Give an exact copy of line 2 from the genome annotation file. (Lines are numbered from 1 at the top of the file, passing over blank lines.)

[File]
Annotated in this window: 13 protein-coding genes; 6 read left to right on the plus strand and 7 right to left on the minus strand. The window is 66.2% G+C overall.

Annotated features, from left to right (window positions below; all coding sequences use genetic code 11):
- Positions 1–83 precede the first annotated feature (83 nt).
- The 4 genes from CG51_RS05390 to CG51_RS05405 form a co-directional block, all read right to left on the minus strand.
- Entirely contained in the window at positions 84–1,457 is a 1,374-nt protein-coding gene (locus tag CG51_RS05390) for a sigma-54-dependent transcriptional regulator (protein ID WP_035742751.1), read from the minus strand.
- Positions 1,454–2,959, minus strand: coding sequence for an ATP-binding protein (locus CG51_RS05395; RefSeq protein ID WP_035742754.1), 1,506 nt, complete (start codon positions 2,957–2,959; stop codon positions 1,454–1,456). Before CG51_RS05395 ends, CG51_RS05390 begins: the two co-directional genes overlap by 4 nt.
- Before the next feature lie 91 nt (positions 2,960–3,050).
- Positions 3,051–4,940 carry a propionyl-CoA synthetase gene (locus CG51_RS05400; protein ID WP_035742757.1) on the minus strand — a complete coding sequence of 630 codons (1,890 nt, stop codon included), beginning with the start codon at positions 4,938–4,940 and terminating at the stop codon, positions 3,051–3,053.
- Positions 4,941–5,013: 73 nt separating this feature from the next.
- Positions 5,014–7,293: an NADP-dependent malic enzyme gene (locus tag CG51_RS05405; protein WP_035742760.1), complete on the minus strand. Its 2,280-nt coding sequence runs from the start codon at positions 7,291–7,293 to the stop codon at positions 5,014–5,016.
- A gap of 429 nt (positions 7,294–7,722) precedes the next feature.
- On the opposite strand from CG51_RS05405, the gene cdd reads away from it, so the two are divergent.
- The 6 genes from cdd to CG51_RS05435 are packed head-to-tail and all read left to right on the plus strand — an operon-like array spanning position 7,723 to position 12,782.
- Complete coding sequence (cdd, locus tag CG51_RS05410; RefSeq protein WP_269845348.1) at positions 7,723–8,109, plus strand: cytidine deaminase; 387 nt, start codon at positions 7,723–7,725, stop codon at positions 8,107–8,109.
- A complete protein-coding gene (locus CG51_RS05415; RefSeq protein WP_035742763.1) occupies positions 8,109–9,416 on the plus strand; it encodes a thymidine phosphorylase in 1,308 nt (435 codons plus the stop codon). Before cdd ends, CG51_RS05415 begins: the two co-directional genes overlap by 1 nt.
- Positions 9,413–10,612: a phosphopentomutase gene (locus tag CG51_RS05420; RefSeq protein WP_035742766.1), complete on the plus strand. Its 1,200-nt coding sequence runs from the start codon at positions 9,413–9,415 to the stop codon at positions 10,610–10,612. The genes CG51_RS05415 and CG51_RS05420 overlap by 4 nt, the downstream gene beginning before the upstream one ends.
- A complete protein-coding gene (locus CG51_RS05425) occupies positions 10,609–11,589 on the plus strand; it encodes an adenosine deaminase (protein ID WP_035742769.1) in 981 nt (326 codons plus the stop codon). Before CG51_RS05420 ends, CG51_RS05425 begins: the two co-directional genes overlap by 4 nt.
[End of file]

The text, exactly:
Annotated features, from left to right (window positions below; all coding sequences use genetic code 11):